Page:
Call us now
UAN: 111 724(SCH) 000
Emergency Services Available
South City Hospital > Treatments & Specialties > Eye Day Care Centre > Hyphemas and Orbital Blowout Fractures

Hyphemas and Orbital Blowout Fractures

This information has been prepared as a service to our patients. It is not meant to act as a substitute for individual medical advice for specific patients.

For after-hour emergencies please call (+92)302 829 1799.

Serious eye injuries could require immediate treatment or surgery to prevent permanent eye damage resulting in vision loss. However, minor surface scratches, on the other hand, may need only simple monitoring after an initial visit to the eye specialist to make sure complications such as eye infections do not occur.

This is a guide to common eye injuries, developed to help you determine the next immediate and appropriate step following an accident, especially if you are in an emergency situation. Remember also that common sense safety precautions such as wearing safety goggles or shatter proof glasses if you indulge in high velocity sports, or activities such as carpentry or mechanical work may be your best approach to preventing eye injuries altogether and maintaining healthy vision for a lifetime.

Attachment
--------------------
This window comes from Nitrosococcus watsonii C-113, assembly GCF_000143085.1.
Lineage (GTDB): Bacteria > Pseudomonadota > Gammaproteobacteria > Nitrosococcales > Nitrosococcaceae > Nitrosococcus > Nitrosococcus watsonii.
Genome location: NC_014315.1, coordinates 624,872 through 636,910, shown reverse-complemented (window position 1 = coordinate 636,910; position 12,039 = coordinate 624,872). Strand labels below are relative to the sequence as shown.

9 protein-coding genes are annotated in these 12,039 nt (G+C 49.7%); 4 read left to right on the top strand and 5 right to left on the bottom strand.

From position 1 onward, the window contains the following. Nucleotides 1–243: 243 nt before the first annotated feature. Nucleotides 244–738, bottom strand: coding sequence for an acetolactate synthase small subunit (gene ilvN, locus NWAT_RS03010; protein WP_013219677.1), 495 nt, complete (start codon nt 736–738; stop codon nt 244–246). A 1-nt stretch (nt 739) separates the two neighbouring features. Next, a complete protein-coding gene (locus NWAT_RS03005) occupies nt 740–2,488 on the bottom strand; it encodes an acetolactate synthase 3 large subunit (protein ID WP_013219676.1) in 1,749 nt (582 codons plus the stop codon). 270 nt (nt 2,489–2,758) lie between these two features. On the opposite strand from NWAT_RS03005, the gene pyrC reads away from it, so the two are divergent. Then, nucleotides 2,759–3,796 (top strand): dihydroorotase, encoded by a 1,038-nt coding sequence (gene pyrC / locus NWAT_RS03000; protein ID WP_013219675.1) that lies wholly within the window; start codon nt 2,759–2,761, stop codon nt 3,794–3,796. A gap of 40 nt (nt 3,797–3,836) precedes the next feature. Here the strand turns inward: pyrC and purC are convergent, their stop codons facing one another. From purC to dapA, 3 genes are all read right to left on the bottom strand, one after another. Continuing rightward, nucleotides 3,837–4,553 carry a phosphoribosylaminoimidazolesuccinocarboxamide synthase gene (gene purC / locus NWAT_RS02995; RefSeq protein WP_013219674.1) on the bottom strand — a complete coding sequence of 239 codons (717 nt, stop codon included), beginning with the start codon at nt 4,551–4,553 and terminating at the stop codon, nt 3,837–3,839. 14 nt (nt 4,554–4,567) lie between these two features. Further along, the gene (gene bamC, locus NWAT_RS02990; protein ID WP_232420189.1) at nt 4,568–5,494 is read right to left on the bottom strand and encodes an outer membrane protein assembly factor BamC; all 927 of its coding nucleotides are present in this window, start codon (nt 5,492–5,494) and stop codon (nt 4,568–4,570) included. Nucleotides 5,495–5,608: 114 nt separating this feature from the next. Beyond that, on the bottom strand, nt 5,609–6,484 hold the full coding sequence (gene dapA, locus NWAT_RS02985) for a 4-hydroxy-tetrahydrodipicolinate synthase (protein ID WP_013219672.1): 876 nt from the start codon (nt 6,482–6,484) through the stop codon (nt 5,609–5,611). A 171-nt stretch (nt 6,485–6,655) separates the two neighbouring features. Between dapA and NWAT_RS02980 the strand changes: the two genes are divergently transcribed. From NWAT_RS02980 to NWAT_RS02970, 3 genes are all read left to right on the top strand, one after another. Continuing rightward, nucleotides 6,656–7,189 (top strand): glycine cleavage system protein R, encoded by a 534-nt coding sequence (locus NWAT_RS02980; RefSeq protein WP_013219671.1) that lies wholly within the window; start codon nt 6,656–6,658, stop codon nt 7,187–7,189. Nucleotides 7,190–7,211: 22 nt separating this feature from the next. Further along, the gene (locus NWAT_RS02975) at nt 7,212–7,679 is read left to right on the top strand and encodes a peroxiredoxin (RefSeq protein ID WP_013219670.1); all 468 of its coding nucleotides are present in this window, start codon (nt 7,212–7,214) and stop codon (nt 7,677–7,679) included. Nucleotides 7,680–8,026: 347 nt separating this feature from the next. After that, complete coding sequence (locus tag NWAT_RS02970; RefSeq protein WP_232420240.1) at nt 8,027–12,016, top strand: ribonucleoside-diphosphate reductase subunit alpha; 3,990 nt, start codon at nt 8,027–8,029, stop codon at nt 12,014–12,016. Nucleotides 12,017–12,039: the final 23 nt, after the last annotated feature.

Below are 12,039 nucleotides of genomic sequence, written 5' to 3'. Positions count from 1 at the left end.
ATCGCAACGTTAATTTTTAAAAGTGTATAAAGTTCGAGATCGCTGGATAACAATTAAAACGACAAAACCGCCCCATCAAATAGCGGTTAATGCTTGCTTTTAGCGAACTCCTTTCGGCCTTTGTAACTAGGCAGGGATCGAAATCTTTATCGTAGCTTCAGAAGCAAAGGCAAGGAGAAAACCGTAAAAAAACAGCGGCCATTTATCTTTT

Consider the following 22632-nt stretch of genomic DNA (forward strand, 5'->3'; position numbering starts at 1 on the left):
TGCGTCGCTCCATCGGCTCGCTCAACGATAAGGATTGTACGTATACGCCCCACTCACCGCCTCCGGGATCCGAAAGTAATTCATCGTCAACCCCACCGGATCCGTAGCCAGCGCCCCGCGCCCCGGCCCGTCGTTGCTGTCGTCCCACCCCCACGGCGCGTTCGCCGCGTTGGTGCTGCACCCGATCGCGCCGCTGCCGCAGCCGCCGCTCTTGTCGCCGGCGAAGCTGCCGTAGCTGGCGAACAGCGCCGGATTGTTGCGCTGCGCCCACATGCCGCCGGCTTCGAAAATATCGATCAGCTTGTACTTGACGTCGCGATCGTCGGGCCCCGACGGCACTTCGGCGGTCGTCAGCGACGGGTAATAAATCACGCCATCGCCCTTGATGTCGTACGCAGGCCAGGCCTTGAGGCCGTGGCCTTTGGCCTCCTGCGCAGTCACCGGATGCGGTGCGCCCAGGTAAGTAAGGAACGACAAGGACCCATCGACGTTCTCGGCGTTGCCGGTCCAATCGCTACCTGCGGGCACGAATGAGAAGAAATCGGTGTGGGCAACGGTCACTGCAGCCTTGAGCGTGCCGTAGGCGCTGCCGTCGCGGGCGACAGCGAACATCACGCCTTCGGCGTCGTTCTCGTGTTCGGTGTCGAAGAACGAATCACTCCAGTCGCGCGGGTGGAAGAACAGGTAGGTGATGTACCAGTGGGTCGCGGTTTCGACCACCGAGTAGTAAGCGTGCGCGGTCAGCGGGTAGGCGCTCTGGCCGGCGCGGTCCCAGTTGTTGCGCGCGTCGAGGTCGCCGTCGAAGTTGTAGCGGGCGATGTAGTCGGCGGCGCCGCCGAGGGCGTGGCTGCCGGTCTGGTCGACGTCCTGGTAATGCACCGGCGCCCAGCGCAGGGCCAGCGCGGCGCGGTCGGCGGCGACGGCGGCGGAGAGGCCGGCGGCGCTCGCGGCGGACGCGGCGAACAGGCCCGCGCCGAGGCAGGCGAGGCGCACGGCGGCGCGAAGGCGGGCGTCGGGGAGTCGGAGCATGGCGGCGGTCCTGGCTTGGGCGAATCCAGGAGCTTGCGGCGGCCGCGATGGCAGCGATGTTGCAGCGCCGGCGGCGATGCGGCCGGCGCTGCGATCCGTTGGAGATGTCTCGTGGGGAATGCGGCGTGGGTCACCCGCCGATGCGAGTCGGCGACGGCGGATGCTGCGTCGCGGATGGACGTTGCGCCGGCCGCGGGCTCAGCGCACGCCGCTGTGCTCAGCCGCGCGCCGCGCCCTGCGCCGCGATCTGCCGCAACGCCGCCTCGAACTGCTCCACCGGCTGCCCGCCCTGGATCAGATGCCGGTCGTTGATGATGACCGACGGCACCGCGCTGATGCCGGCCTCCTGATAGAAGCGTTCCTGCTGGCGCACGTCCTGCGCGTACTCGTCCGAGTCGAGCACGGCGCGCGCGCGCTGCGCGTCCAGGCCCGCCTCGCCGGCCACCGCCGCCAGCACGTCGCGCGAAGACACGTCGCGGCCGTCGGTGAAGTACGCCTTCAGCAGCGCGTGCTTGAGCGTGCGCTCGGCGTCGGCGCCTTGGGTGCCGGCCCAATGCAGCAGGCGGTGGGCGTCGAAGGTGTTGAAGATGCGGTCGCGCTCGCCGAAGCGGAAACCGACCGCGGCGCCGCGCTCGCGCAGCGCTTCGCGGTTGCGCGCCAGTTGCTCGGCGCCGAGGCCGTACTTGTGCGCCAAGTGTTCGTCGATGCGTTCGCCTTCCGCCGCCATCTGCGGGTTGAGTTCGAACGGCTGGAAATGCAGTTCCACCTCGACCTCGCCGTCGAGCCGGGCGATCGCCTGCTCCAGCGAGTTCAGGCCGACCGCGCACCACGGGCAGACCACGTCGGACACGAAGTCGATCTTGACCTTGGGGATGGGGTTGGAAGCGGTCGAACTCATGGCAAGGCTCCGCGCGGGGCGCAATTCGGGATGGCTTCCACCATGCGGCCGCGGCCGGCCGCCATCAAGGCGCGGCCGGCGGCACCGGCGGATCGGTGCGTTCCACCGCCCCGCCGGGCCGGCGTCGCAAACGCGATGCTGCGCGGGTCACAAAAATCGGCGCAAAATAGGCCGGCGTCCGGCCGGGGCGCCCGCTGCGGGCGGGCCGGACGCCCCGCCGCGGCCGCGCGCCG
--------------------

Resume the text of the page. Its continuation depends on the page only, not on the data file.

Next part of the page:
Hyphemas and Orbital Blowout Fractures
A hyphema is bleeding in the anterior chamber of the eye, the space between the cornea which is the front covering of the eye and the iris. This is seen like a layer of blood in front of the iris or colored portion of the eye. Orbital blowout fractures are cracks or breaks in the facial bones surrounding and protecting the eye.

Hyphemas and blowout fractures are serious eye injuries and medical emergencies. They are caused by significant blunt force trauma to the eye and face, such as getting hit by a bat, baseball, hockey stick, elbow or getting kicked in the face. The eye must be examined in detail as additional injury is often present and a decision must be made as to what treatment is needed. This treatment is individualized and needs to be decided upon by the examining eye specialist.